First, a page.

On Saturday I headed off for whatever destination I could make. Not far from Estella I saw a figure coming down the hill to the left of the track I was following but I didn’t recognise Alfred until he caught up with me. Together again! He had slept out on top of the hill in his coffin tent and got to gaze into the eyes of the sky, an experience that few of us had the privilege of experiencing - or the courage.
The ground was heavy mud and the going tough and my energy was low after yesterday’s long walk. We got to Los Arcos in the rain at around noon and went for a coffee. In the bar we smiled at a lone female pilgrim who would enter our path later. She is Kathrin from Germany.
True to his nature Aelfred went further but I booked into the Austrian Albergue where I was welcomed with a cup of soup and was told “this is your home while you are here”.
In the dormitory in the bed next to me on my right was a lady from Korea and on my left was Christine from Switzerland. Michael from Germany was in the bunk near the door. Then came in a young man dressed in white and beige, wearing a wide brimmed hat and sporting a long pony tail. He shook hands with me and introduced himself as Brend from Holland.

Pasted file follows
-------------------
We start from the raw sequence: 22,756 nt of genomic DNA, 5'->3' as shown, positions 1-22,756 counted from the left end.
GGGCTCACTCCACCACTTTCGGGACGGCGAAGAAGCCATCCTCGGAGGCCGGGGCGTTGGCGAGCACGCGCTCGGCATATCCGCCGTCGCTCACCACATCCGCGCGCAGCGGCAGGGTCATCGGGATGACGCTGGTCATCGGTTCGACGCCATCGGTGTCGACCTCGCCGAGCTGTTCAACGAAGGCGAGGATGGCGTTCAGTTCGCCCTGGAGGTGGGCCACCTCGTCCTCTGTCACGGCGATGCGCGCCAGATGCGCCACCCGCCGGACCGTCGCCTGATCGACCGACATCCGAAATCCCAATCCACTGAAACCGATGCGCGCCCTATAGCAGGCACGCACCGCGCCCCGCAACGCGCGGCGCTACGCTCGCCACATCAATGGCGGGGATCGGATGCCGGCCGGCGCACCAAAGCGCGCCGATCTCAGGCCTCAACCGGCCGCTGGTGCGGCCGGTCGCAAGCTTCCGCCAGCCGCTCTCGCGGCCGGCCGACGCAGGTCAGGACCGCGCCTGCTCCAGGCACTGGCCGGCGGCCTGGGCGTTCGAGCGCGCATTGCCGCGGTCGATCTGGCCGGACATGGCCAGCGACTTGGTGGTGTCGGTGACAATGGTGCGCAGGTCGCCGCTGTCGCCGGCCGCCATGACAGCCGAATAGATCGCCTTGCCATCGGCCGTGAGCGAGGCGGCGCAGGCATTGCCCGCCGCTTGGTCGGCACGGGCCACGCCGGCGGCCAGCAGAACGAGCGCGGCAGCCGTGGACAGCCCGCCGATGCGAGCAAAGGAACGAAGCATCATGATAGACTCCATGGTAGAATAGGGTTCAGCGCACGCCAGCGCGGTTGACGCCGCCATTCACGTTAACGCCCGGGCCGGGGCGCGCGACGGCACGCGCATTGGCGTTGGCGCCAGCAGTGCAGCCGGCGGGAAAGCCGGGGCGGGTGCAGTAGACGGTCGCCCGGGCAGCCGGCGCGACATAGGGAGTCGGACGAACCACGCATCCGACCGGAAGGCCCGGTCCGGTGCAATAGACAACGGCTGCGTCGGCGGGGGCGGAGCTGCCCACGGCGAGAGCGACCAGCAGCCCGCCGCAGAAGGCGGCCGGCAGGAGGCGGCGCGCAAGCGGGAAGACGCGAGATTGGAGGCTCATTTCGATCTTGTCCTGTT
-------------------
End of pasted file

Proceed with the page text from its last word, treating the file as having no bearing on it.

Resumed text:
It was a very homely place with a lovely old living room that had a stove burning. After a rest and shower I went to sit there with my book. Brend was playing guitar, Mark was going in and out making phone calls to home. Others were sitting at the big tables doing various things and some were on internet.
Harold arrived and told me that the Spanish family were cooking dinner and if I would like to join I could pay €2 and he brought me to meet them announcing that I was a missionary from Tanzania.
Twenty of us sat down to that meal around a square table and I was squeezed between Mark and Brend who asked if he could put his meat on my plate because he is vegetarian. Becky (Mark’s wife) was very respectful of me as a priest and asked if I thought that the place where we find ourselves on the Camino is where we are meant to be. I said yes, not realizing that my being with them was meant to be and a very significant part of my journey.
Pedro the policeman couldn’t understand why I would not take wine and he said “you cannot be a pilgrim without drinking wine.” I smiled! Becky asked if I would say a prayer at the end of the meal to bless our night and the day to come. Harold, who says he has no faith, translated and was surprised by the familiarity we used in speaking to God. He expected it to be more formal.
This was one of the loveliest evenings of the Camino and after dinner I suggested that we who had not cooked should do the dishes. A twenty year old German Marcus joined me and some others.